All the procedures described
earlier have focused on monitoring a single laboratory. These are called
internal quality control. In this EQA there is comparison of performance of
different laboratories called external quality assessment. The internal QC is
necessary for daily monitoring the precision and accuracy of the analytical
method, and EQA being important for maintaining the long-term accuracy of the
analytical methods.

**External Quality Assessment:**

These are sponsored by professional
societies and manufacturers of control materials. The basic operation of these
programs involves having all the participating laboratories analyze the same
lot of control material, usually daily as part of internal QC activities. The
results are tabulated monthly and sent to the sponsoring group for the data
analysis. Summary reports are prepared by the program sponsor and distributed
to all participating laboratories.

These programs are useful only for monthly
reviews and period problem solving activities. But due to development in
information system real-time external QC is possible. The mean of all results
or the mean of results from peer laboratories (those performing the test with
similar methods) is taken as the target value and is used for comparison with
the individual laboratory’s result.

Statistical significance of any
difference between an individual laboratory’s observed result and the group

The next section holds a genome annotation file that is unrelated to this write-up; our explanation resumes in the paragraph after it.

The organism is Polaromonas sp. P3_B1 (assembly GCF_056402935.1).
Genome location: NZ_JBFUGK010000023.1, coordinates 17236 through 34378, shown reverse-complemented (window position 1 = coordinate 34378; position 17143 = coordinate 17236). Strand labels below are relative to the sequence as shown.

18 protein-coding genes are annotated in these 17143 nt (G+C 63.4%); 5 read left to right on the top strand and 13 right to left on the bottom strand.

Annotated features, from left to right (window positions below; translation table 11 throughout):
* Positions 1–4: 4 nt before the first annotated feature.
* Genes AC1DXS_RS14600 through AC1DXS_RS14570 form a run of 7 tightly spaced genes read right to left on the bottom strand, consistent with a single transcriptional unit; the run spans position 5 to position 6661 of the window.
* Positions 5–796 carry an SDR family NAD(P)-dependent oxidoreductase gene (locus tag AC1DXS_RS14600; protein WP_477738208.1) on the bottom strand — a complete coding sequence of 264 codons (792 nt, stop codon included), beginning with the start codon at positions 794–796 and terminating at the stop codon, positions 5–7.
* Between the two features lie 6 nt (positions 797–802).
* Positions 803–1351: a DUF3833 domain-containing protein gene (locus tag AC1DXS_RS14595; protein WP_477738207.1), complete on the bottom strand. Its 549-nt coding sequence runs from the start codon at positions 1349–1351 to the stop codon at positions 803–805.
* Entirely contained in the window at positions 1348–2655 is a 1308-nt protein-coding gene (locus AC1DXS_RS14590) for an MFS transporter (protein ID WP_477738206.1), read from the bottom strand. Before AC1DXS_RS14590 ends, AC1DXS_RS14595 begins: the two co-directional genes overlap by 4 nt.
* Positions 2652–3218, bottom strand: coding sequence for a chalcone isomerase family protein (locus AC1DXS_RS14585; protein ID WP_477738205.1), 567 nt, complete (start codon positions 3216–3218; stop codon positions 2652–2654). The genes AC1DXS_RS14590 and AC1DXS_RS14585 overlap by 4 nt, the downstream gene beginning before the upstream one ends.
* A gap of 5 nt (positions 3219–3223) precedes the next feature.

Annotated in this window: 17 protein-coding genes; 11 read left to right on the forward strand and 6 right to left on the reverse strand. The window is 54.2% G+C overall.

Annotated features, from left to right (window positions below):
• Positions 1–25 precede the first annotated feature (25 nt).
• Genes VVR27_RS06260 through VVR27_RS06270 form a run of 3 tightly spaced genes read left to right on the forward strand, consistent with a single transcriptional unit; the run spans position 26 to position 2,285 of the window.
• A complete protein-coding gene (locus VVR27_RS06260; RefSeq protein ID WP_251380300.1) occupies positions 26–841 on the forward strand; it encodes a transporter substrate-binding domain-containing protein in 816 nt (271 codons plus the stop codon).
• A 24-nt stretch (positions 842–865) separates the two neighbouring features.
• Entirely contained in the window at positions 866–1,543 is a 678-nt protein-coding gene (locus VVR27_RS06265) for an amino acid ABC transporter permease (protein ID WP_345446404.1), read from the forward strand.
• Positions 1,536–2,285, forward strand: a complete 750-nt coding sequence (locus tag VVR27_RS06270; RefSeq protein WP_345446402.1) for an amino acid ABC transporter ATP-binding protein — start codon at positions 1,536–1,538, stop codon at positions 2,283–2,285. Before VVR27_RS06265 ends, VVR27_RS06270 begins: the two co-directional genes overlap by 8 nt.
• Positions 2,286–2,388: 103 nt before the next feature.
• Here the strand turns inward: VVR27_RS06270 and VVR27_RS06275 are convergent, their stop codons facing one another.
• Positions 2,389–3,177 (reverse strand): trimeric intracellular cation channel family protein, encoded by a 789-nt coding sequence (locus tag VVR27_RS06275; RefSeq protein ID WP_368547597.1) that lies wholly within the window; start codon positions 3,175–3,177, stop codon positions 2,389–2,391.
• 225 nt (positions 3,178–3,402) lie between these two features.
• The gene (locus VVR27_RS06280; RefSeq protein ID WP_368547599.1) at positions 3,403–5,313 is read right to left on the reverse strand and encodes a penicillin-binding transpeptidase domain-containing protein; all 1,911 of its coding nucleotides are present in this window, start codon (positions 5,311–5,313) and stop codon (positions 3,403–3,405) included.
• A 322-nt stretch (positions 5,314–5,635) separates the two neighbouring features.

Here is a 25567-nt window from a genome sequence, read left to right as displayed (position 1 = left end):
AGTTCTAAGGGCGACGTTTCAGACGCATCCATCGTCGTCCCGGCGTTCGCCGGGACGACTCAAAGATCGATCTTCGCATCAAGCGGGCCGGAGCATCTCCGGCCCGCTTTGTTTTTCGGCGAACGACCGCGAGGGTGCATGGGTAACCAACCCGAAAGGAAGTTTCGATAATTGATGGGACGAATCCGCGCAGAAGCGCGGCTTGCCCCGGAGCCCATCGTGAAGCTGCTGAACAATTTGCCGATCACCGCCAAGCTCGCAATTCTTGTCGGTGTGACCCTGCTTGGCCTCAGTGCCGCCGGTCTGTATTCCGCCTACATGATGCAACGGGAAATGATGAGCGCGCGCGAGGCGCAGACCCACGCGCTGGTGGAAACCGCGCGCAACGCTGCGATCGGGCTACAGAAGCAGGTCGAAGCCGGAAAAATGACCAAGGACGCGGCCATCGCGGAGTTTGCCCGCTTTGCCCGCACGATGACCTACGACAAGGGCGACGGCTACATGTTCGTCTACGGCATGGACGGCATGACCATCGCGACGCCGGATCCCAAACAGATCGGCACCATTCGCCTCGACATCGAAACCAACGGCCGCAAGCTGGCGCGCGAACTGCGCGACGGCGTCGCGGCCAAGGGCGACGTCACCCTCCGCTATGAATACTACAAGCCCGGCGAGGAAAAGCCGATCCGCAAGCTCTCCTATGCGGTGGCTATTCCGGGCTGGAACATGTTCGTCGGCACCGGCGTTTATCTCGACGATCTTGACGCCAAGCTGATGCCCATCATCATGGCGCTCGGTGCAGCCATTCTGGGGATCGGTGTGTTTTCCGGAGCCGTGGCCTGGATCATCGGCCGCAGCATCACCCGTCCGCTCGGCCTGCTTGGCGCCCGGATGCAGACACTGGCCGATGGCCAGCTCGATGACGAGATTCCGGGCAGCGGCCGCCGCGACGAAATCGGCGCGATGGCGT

mean can be tested by t-test. When the difference is significant, the laboratory
is alerted that its results are biased compared with the results of other
laboratories. Another approach is to divide the difference by the overall
standard deviation of the group, and then to express the difference in terms of
the number of SDs

SDI = (Laboratory result – group
mean)/Group SD

Where SDI is SD
interval or index and Group s is the SD for group of subsets. Differences
greater than 2 or 3 indicate that a laboratory is not in agreement with the
rest of the laboratories in the program. The SDI is a statistical calculation that is used for peer group
comparisons. Participation in interlaboratory QC comparison programs provides
peer group QC data based on the same methodology and the same instrument for
the same lot number of control material. The SDI can be used to assess the
validity of individual laboratory results as compared to a peer group QC result
or proficiency sample by calculating the probability of the result obtained. It
relates the bias, or difference from the true result, as compared with the SD
expected. This calculation is used to assess PT results and other aspects of
QA.

Fig. EQAS Cycle (Source: Tietz clinical chemistry, 4th edition) |

Additional information about the
nature of systematic error is obtained when there are two different control
materials analyzed by each laboratory. For example the laboratory observed mean
for material A is plotted on y-axis versus its observed mean for material B on
the x-axis; these graphs are called Youden plots. Ideally the point for a
laboratory should fall at the center of the plot. Points falling away from the
center but on the 45

^{0}line suggest a proportional analytical error. Points falling away from the center but not on the 45^{0}line suggest either an error that is constant for both materials or an error that occurs either in just one material.
The inner square of the plot (yellow)
represents one standard deviation (1SD). The next larger square (green)
represents 2SD, and the outer square (blue) represents 3SD. A horizontal median
line is drawn parallel to the X-axis and a second median line is drawn parallel
to the Y-axis. The intersection of the two median lines is called the

**Manhattan Median**. One or two 45-degree lines are drawn through the Manhattan Median. The results of at least two different levels of controls (e.g. Level 1/Level 2 or Normal/Abnormal) are then plotted on the chart as X-axis versus Y-axis.